Kathryn Vercillo is a professional writer with more than a decade of experience writing about healthy living and personal finance. She lives in San Francisco, where she has learned to maximize frugal living tips in order to thrive as a freelancer in one of the nation’s most expensive cities. When she’s not writing, she’s exploring the city on foot with her rescue dog. Learn more about her at www.kathrynvercillo.com. Kathryn also writes about saving money with coupons over at GroceryCouponGuide.com
First-time home buying is exciting but also stressful.
Buying your first home is an exciting new chapter in your life, whether you are tackling it as a bachelor (or bachelorette) or with your soon-to-be wife (or husband).
It can be fun daydreaming about designing your new home, but one of the biggest mistakes you can make is putting the cart before the horse. First-time home buyers have the tendency to house hunt first and prepare later. Avoid this mistake, which can cost you time and money, by following these guidelines before buying your first house:
Check your credit report and score. Don’t even bother reviewing all those online listings until you know whether or not your credit can handle buying a home. Even if your credit can handle it, you want to have a strong enough financial background that you will be able to get a lower interest rate on your loan. It is recommended to review this at least six months before the shopping process so that you can spend some time improving it.
Know what you need, and prioritize. There is a difference between needs and wants, and when going into a large purchase like this, you may have to make some sacrifices of what you want for what you need. Factors such as the neighborhood, school district and location should all make your checklist. Basing your home buying decision on looks and layout alone may leave you feeling regretful.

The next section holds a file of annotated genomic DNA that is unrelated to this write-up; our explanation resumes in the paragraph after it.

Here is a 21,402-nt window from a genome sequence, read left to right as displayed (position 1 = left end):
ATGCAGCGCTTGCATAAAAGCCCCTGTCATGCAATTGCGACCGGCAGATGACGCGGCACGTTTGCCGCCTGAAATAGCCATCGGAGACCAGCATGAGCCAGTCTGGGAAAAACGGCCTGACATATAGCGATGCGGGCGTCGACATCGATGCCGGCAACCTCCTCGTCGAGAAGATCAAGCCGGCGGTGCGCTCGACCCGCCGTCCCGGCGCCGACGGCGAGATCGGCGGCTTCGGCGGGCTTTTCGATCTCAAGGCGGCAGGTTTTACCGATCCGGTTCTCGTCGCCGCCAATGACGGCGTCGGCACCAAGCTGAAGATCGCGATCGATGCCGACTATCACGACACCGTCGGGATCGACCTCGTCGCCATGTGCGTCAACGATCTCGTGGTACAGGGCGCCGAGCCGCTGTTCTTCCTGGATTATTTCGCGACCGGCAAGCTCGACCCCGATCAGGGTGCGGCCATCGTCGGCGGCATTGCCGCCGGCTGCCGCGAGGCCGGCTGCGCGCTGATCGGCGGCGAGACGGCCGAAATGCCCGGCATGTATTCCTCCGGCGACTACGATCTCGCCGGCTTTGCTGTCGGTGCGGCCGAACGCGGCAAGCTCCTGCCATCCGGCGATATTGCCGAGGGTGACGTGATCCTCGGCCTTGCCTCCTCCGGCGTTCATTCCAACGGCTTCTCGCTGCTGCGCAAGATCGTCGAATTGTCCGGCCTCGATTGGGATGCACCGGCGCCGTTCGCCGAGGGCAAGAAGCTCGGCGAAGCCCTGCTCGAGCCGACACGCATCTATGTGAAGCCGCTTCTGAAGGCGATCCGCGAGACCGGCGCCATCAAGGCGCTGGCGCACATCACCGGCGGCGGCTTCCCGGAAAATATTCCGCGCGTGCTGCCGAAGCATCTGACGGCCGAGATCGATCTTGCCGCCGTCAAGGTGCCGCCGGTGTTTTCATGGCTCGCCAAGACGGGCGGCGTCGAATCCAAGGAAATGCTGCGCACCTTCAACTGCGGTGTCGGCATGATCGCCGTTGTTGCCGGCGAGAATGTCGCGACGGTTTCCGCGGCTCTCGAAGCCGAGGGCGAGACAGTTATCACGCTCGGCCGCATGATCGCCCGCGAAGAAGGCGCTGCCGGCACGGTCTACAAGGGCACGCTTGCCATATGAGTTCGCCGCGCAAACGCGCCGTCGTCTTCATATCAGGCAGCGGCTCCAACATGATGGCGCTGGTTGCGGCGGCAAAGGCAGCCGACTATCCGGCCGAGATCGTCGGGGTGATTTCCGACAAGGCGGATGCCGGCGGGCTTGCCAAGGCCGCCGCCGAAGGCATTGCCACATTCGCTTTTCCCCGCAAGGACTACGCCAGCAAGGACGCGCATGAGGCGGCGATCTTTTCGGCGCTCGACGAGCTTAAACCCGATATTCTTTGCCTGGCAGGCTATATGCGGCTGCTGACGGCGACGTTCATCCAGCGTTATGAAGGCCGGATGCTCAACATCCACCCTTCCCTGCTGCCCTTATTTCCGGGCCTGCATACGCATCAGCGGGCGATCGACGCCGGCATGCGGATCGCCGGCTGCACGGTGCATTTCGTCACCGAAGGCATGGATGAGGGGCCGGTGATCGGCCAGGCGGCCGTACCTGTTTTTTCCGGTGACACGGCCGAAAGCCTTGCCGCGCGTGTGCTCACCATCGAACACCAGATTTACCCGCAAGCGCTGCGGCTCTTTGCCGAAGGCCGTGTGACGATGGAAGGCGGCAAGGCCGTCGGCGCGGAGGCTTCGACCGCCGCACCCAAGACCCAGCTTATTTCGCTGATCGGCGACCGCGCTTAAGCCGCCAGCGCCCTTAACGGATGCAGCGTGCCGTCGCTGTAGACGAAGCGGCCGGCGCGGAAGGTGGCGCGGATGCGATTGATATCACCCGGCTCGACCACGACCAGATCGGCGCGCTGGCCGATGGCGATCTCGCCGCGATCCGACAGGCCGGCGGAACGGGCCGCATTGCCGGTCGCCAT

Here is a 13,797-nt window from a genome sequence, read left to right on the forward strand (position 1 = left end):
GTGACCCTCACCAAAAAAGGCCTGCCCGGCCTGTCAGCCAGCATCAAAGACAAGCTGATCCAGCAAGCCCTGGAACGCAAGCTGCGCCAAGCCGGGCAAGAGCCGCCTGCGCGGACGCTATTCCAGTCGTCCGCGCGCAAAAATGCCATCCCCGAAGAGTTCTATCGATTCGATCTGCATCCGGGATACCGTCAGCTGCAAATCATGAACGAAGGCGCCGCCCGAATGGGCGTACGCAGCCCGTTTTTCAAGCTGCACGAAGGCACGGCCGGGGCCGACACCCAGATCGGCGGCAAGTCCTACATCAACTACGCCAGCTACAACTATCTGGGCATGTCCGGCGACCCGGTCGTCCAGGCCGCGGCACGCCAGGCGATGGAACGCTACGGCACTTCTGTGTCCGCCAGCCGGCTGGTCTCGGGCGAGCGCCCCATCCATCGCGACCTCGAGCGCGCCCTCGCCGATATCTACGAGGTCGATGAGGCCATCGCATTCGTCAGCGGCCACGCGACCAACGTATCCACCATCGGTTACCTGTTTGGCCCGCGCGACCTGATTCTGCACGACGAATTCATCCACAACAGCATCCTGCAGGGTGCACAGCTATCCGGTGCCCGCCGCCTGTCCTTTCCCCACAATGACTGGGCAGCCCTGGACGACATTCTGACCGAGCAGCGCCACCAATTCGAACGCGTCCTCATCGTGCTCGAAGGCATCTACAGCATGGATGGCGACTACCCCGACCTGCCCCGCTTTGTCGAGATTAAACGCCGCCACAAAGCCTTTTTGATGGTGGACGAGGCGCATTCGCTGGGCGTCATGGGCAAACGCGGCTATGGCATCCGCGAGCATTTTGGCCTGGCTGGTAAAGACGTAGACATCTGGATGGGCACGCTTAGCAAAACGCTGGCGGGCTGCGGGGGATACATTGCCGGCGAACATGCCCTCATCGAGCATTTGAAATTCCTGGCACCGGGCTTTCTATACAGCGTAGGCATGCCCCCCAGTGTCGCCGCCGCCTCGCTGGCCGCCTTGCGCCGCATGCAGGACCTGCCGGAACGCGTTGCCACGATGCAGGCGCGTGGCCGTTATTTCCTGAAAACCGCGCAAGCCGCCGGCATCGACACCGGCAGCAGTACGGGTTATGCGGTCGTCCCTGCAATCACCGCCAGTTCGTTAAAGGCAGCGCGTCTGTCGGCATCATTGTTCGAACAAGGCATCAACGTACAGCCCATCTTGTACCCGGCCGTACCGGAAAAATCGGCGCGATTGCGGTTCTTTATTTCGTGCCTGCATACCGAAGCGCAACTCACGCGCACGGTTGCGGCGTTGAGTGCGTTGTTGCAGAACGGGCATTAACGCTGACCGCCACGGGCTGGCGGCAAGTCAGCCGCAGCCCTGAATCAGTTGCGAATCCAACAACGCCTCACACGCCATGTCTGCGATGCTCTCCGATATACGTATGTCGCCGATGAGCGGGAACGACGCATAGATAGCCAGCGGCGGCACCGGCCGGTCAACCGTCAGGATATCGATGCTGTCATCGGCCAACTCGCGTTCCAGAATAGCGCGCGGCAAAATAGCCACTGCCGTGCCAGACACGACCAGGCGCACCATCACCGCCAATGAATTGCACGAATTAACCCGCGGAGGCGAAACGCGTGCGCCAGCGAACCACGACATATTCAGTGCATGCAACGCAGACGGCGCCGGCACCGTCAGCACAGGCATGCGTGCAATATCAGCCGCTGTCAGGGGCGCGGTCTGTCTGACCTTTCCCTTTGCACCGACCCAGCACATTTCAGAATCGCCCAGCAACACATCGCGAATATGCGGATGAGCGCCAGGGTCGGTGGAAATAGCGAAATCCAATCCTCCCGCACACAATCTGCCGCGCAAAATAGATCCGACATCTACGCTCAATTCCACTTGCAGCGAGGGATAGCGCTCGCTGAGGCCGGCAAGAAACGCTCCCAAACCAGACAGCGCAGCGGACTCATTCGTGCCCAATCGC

Know what you can afford. Getting your finances in order and knowing what you can afford each month for your new house will be imperative to avoiding future issues. Often, there are hidden costs that are forgotten once those papers are signed such as taxes, insurance, maintenance and so on. It is safer to over-estimate your monthly payments to ensure you are fully financially prepared. Another good home-buying practice is getting an idea of what your down payment will be. This venture is all about being as prepared as possible for all costs.
Get pre-approved. Once you know your credit score, it’s time to see how much you are able to borrow. Sellers want to know this number, and it’s important for you to realize your spending range as well. Getting pre-qualified for a loan will help to save you time and energy as you begin the process.
Find the best real estate agent for you. Buying your first home is no joke, so you should spend some time finding the right real estate agent for your needs, budgets and goals. Talk to co-workers, friends and families for referrals to try to find that person you feel like you can already trust. Take some time to shop around for a real estate agent as you shop around for your home. You may want to even look into hiring a realtor to take your search one step further and ensure that credibility.
Consider educational seminars or consulting. The best way to make sure you are making a wise home-buying decision is to know your stuff. Research, know what you are signing off to and keep yourself educated on the process. You may want to look into one-day seminars offered by real estate companies or even consulting with a mortgage lender to really grasp what to expect.
Get a home inspection. Last but certainly not least, get that home inspected. You definitely do not want to make such a large purchase without knowing what is beneath those walls. Issues within the home can be fixed prior to you taking over, which will be a huge relief off your shoulders. Just be aware of all the additional expenses in maintenance that would become your responsibility upon ownership.
Don’t be afraid to ask for help as you begin the home buying process. The more you understand, the better the chances are that you will set yourself up for financial success with your new home.
Jenn Clark is a writer, PR specialist, entrepreneur, blogger and coffee enthusiast. A lover of laughter, traveling and cheese, she’s written about her life experiences here at suburbanfinance while at the same time growing other young professionals. You can find more of her work at Jennblogs.co.